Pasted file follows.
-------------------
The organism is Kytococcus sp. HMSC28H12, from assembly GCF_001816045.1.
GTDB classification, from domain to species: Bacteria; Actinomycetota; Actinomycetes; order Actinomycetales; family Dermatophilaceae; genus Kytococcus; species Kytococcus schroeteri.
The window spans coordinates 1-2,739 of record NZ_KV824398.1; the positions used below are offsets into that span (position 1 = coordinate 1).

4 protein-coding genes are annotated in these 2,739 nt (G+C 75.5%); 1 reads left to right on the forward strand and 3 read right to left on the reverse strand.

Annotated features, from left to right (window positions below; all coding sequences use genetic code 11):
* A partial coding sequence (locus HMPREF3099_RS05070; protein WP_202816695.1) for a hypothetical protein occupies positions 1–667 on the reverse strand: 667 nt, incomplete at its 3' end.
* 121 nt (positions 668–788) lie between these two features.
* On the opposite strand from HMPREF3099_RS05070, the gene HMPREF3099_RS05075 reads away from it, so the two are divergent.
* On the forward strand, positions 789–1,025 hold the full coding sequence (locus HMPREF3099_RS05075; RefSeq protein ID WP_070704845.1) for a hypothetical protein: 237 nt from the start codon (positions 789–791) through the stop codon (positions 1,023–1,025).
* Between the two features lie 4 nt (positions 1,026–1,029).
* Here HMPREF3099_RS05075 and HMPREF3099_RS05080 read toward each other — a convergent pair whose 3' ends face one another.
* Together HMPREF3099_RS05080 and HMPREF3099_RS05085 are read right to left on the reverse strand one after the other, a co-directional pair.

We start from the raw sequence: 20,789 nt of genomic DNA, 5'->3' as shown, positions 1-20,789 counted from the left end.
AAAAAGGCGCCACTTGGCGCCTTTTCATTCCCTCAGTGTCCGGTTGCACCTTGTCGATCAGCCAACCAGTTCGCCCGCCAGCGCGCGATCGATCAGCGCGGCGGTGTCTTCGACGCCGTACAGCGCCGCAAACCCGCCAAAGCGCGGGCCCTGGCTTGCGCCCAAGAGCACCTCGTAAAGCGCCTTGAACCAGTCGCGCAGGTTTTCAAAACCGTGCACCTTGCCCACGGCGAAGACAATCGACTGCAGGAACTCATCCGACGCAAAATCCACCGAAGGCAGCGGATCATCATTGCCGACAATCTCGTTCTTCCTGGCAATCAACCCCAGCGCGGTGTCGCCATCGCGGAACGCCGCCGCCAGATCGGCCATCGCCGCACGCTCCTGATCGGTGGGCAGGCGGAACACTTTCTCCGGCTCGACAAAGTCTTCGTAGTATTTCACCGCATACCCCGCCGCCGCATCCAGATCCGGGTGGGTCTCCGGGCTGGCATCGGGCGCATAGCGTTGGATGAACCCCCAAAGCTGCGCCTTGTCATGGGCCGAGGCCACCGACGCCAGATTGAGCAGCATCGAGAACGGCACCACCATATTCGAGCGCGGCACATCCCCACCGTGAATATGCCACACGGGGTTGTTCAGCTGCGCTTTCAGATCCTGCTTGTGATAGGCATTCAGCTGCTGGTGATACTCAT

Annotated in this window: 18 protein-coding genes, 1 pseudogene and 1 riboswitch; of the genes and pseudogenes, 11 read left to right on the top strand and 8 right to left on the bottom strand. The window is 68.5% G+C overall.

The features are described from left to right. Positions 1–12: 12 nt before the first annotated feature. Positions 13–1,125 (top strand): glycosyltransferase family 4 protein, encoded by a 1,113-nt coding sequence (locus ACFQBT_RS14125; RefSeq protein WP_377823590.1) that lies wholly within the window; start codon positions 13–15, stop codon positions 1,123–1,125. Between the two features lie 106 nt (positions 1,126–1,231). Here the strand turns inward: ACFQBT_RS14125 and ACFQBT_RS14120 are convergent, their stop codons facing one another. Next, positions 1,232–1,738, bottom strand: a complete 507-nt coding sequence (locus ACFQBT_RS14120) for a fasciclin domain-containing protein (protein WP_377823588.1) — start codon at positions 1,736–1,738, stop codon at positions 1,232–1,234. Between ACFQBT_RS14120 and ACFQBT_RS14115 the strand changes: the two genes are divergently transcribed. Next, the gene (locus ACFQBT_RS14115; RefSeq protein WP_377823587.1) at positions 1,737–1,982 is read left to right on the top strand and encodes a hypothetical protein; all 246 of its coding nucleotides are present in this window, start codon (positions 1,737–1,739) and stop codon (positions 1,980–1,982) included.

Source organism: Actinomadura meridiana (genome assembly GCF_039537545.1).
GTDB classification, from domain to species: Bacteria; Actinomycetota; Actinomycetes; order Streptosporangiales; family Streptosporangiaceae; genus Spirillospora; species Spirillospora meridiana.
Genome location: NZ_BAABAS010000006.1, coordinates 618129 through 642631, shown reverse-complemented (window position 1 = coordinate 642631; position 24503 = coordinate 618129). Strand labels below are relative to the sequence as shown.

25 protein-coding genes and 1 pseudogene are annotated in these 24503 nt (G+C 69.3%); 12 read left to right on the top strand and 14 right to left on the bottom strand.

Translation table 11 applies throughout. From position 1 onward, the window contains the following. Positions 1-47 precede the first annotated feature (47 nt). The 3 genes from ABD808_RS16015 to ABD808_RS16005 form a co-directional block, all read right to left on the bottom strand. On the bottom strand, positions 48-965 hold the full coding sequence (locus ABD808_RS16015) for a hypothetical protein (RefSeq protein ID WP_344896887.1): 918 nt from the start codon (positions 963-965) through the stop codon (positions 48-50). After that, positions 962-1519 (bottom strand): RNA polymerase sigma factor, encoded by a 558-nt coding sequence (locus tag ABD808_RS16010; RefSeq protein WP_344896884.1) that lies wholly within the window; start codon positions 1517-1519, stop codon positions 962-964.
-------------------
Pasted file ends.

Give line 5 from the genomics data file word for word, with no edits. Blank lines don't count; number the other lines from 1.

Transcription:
Annotated features, from left to right (window positions below; all coding sequences use genetic code 11):